NASA's rover Opportunity, which has long outlasted its three-month mission after landing on Mars in 2004, has sent back data that gives clues to the Martian climate.
LOS ANGELES — After more than eight years roaming Mars, the NASA rover Opportunity is still making discoveries.
Scientists said Tuesday the six-wheel, solar-powered vehicle has uncovered hints of clay minerals in outcrops along the western rim of a huge crater in the Martian southern hemisphere.
Clay minerals are important because they hold clues about the Martian climate. Studying them should help scientists determine whether surface conditions in the past could have been favorable for life. Until now, their presence has been spotted by orbiting spacecraft.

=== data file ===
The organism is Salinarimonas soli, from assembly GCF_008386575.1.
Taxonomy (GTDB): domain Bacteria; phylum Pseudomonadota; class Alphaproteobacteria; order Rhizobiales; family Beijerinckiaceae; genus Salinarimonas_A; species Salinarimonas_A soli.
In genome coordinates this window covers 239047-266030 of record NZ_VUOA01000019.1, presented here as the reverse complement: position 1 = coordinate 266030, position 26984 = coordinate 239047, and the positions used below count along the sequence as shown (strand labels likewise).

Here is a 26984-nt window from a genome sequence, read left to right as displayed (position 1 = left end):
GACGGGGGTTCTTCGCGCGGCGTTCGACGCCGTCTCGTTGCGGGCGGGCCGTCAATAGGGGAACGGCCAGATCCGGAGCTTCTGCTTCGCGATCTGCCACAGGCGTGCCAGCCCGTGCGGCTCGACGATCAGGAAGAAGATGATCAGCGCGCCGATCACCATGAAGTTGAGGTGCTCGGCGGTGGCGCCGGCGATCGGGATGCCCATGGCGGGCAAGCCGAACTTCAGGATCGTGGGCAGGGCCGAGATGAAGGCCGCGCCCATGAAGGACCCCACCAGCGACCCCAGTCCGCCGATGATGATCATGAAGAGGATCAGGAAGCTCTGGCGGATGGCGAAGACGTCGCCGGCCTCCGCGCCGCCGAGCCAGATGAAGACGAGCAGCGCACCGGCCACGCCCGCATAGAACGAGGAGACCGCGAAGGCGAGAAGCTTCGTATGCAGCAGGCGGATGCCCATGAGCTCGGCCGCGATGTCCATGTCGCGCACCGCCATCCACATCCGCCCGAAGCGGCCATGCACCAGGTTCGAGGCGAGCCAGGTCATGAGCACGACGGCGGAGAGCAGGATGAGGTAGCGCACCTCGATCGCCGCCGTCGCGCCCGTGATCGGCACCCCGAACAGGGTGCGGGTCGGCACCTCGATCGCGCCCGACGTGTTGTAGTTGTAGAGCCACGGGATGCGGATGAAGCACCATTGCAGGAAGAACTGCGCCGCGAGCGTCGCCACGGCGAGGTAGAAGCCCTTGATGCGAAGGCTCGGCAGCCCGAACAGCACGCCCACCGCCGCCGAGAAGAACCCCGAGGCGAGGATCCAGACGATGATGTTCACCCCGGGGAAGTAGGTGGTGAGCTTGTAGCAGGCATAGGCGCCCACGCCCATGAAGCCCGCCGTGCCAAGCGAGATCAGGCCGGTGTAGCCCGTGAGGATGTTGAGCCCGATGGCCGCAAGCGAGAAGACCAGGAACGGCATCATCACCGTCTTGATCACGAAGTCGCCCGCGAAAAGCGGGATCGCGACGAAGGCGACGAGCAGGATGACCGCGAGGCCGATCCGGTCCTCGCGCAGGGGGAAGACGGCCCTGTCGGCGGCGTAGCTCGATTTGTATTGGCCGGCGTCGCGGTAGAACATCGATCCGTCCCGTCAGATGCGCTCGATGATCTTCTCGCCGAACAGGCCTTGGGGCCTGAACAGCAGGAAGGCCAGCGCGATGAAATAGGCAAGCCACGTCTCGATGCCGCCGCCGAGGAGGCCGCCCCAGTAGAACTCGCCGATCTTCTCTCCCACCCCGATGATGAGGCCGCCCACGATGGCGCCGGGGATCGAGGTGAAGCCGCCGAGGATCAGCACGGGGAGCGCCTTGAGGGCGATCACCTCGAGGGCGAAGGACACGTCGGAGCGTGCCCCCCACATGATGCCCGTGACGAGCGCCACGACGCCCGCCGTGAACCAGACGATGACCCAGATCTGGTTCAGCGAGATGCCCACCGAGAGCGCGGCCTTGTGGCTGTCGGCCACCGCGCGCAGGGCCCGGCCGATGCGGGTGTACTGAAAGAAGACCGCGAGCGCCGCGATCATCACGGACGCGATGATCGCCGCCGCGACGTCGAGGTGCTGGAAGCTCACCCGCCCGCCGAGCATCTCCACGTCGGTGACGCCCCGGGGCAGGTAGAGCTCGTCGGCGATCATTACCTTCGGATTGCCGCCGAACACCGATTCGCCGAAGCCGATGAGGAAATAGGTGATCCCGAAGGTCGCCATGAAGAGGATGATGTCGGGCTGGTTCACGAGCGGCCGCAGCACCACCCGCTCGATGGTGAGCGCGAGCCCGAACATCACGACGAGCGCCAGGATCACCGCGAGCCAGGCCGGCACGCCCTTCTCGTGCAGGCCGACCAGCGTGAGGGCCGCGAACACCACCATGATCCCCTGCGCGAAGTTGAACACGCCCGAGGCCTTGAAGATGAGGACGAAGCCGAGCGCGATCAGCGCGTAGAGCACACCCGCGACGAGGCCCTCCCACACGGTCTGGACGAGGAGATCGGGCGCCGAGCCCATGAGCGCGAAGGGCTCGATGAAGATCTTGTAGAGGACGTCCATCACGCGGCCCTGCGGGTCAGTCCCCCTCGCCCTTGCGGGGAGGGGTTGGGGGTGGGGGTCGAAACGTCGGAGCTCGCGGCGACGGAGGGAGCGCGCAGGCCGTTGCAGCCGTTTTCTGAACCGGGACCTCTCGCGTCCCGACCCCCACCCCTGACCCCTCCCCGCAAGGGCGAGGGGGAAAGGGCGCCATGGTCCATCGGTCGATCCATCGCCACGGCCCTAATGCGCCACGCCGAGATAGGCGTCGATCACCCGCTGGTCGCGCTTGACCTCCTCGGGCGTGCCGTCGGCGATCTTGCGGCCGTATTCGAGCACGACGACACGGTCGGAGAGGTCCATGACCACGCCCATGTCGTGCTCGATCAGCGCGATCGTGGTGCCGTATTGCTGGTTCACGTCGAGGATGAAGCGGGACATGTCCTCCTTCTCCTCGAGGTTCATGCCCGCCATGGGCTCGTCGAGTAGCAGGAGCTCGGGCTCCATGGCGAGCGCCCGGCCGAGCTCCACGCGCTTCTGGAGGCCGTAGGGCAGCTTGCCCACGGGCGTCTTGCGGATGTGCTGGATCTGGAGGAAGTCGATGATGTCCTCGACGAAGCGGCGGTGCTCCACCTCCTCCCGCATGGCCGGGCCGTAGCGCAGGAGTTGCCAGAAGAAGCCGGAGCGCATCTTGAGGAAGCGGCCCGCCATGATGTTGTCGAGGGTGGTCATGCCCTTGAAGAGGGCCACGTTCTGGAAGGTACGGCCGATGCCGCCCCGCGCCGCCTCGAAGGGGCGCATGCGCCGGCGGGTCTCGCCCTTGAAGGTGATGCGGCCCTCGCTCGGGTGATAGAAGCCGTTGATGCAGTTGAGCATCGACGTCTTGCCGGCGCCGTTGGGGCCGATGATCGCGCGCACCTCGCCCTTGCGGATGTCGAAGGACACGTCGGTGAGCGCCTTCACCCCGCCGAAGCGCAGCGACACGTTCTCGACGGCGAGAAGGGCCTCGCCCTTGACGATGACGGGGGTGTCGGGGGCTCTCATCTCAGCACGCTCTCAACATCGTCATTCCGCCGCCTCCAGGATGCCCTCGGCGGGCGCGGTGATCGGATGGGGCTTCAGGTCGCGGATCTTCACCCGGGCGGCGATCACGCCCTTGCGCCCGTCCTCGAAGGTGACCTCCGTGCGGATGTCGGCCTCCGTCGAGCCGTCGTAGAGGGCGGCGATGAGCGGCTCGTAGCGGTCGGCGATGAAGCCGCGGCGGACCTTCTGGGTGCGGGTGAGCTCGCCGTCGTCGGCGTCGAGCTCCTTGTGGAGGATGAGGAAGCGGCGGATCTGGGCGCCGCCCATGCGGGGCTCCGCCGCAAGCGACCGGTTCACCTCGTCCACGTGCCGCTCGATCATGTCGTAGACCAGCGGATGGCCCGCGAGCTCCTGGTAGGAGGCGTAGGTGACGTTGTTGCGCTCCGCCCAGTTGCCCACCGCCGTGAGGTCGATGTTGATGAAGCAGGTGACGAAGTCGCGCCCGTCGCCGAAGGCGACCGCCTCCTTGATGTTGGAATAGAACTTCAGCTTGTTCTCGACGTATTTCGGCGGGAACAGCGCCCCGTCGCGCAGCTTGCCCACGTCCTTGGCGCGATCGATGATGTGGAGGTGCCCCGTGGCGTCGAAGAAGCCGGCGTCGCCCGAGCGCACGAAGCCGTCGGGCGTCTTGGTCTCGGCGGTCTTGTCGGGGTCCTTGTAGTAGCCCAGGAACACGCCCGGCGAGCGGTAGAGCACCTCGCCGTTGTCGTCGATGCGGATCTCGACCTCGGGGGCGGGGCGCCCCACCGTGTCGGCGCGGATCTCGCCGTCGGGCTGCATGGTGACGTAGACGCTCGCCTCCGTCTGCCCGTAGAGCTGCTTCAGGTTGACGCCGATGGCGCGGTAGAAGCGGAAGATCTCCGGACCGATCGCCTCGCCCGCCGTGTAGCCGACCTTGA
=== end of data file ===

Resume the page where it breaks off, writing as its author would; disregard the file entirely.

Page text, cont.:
Results were released at the American Geophysical Union meeting in San Francisco.
Opportunity will stay at its current spot for several more months before heading south to an area believed to have a motherlode of clay minerals.
Opportunity landed in 2004 and outlasted its original, three-month mission.